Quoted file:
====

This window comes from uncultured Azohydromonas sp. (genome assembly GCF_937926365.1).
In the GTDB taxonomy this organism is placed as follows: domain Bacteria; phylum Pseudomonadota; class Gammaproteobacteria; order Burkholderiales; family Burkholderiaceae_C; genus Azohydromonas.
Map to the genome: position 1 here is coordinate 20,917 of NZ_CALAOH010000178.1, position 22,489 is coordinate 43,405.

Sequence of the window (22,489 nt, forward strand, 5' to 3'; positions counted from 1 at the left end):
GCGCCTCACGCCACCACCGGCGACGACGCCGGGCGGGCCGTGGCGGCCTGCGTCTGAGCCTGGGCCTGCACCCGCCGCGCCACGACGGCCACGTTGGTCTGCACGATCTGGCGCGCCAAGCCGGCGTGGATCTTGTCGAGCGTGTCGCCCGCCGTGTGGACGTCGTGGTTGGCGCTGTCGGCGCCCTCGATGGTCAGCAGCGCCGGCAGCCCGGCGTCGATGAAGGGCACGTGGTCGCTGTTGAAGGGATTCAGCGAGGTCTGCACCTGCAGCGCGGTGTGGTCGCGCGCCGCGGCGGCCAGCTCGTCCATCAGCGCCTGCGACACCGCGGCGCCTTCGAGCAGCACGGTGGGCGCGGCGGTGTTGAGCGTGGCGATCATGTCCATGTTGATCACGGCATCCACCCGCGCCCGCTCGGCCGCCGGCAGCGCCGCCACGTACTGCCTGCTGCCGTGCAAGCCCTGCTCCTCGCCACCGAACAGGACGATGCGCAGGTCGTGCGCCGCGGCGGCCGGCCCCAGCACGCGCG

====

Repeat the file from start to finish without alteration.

This window comes from uncultured Azohydromonas sp. (genome assembly GCF_937926365.1).
In the GTDB taxonomy this organism is placed as follows: domain Bacteria; phylum Pseudomonadota; class Gammaproteobacteria; order Burkholderiales; family Burkholderiaceae_C; genus Azohydromonas.
Map to the genome: position 1 here is coordinate 20,917 of NZ_CALAOH010000178.1, position 22,489 is coordinate 43,405.

Sequence of the window (22,489 nt, forward strand, 5' to 3'; positions counted from 1 at the left end):
GCGCCTCACGCCACCACCGGCGACGACGCCGGGCGGGCCGTGGCGGCCTGCGTCTGAGCCTGGGCCTGCACCCGCCGCGCCACGACGGCCACGTTGGTCTGCACGATCTGGCGCGCCAAGCCGGCGTGGATCTTGTCGAGCGTGTCGCCCGCCGTGTGGACGTCGTGGTTGGCGCTGTCGGCGCCCTCGATGGTCAGCAGCGCCGGCAGCCCGGCGTCGATGAAGGGCACGTGGTCGCTGTTGAAGGGATTCAGCGAGGTCTGCACCTGCAGCGCGGTGTGGTCGCGCGCCGCGGCGGCCAGCTCGTCCATCAGCGCCTGCGACACCGCGGCGCCTTCGAGCAGCACGGTGGGCGCGGCGGTGTTGAGCGTGGCGATCATGTCCATGTTGATCACGGCATCCACCCGCGCCCGCTCGGCCGCCGGCAGCGCCGCCACGTACTGCCTGCTGCCGTGCAAGCCCTGCTCCTCGCCACCGAACAGGACGATGCGCAGGTCGTGCGCCGCGGCGGCCGGCCCCAGCACGCGCG